Tuesday, December 6, 2016

Bahhh ! or Moving to Islesbury

There were 2 different meeting rooms booked for the whole day.  If you were invited in the upper floor, you could stay. If you were invited to the lower floor, the HR boss asked you to sign a contract where you were promised a pay-off if you accept that they just fired you and if you also accept to stay in the company for another six months to perform a proper knowledge transfer to the new guys that are taking over our jobs.

What happened?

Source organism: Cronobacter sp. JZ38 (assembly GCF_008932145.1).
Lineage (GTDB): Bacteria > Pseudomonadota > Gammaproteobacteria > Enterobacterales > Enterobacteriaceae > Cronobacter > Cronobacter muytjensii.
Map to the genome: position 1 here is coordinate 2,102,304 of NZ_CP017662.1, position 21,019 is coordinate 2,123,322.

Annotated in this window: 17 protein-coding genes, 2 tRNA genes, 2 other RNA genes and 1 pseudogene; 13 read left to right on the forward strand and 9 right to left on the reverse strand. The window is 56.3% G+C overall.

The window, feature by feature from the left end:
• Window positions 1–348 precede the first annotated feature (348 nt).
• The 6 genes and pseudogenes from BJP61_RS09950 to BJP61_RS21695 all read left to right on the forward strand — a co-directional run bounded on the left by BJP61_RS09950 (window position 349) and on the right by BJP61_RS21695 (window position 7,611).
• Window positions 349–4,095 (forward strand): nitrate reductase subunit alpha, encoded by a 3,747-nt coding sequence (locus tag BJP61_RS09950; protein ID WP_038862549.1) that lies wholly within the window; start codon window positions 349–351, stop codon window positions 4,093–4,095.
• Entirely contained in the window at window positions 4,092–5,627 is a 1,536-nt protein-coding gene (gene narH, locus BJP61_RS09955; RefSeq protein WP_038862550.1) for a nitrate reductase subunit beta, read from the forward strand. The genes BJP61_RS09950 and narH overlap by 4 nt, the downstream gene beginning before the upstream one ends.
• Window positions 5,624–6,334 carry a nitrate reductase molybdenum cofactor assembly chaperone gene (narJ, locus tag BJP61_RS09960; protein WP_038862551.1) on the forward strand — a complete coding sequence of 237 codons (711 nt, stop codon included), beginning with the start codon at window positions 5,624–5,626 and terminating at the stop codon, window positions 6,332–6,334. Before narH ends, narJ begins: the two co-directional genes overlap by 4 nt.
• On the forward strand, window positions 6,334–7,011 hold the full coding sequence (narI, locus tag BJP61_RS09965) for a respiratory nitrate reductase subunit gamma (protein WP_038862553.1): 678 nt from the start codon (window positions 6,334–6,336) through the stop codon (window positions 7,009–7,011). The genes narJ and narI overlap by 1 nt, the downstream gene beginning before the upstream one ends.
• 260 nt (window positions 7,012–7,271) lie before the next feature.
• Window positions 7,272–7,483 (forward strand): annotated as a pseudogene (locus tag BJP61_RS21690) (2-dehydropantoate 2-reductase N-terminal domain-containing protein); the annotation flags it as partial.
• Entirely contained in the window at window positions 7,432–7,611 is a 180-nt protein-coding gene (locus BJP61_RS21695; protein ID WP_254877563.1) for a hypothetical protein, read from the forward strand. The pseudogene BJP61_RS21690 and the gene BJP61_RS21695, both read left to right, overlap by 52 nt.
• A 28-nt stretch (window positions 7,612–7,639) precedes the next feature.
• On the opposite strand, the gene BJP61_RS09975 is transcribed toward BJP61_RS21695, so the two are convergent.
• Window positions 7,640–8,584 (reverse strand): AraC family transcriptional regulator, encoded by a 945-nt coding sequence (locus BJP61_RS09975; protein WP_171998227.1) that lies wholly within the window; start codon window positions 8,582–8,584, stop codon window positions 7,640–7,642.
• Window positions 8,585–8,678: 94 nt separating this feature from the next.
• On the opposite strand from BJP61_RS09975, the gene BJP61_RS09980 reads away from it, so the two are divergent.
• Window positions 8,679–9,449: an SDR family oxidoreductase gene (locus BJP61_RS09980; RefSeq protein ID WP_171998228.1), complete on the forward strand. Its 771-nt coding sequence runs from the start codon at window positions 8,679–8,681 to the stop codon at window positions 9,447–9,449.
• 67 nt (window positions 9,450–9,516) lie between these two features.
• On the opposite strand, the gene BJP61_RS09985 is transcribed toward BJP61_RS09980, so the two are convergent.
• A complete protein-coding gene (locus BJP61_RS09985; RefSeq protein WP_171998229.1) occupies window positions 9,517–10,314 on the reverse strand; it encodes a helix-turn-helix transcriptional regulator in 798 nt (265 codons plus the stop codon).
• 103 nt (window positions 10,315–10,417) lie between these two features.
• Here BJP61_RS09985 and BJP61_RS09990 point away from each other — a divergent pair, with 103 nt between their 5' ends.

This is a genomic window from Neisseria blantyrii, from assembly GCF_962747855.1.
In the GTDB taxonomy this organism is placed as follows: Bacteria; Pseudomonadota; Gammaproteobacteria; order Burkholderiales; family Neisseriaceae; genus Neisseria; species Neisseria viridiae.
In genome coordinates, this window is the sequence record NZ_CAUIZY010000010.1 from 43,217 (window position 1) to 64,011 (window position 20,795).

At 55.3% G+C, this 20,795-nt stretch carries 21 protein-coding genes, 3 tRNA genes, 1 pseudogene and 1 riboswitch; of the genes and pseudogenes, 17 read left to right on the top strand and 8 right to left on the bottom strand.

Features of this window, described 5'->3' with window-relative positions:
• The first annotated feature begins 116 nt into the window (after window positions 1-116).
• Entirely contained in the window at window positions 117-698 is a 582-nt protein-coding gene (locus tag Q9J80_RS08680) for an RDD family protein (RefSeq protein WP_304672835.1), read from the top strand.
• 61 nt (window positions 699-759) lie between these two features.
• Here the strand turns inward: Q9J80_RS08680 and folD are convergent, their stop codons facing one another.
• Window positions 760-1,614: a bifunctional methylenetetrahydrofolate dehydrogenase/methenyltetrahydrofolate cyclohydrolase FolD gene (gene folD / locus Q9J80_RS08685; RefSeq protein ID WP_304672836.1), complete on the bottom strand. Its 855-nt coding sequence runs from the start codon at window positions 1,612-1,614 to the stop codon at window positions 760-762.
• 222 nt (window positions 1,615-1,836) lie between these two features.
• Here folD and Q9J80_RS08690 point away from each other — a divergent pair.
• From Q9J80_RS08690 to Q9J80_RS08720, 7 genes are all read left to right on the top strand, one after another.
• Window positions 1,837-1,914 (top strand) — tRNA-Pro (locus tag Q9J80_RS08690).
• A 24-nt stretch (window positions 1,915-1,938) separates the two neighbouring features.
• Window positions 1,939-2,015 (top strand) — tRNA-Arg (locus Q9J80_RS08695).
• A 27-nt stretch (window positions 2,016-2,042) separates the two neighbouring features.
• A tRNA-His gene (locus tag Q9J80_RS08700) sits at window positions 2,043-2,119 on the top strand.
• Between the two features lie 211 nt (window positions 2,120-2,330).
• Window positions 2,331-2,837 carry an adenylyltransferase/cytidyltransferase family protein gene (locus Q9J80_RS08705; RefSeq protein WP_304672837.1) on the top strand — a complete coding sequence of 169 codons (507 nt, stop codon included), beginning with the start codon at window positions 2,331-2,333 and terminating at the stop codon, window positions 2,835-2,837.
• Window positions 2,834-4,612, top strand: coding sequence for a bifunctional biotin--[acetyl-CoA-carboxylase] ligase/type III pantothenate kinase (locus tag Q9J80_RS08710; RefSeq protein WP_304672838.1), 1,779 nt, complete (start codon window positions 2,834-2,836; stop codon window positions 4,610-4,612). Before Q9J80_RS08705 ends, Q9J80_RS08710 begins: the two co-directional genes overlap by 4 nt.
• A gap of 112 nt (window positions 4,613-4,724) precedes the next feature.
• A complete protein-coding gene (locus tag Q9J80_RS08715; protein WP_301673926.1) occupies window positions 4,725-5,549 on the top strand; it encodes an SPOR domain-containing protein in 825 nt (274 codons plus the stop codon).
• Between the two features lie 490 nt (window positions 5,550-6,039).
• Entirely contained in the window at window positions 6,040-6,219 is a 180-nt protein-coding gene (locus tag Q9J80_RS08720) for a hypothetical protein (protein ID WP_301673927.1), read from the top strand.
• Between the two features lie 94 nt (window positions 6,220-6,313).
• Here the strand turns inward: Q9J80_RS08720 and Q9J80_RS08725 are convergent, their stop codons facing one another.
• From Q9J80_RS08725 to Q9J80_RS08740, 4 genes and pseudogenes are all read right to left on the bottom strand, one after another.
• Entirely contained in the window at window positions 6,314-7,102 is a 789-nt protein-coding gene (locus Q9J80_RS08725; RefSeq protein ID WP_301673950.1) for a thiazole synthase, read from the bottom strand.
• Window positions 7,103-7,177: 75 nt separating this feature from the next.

One year before this "shock", we understood messages like how much the offices of Davenport (town anonymized) is going to be strenghtend by the management.  At that time we had a lot of contractors and the management was worried because too much know-how was out-sourced, so they wanted to in-source again. They needed our help in seeking new talented people, not in Davenport, but in Islesbury (anonymized). Although this seemed kind of odd, we were supporting the idea to in-source. Several developers and testers interviewed a lot of Islesbury applicants and identified the most talented ones. Then they recommended those to HR and HR hired them. After the hiring process was complete, almost all engineers from Davenport got fired. Mere chance? Well, they still needed us for the next 3-6-months for the proper knowledge hand-over from Davenport to Islesbury. That's why we got this pay-off to make sure we all do a proper knowledge-transfer. Well, that’s a long story told short. Hardly anyone understood what was going on and why. Many talented, young and middle-aged engineers (who came from all over the world) were affected by this mass-layoff. These weren't rotten eggs but really skilled people. Officially, the reason submitted to us was “digital tranformation”. What a bummer! We are all software developers. Did they really expect us being unable to adapt?  However, most of us signed the contract and did a proper knowledge-transfer to Islesbury engineers. Others were disappointed and didn't give a tinker's damn about the pay-off. One didn't even show up in the office anymore.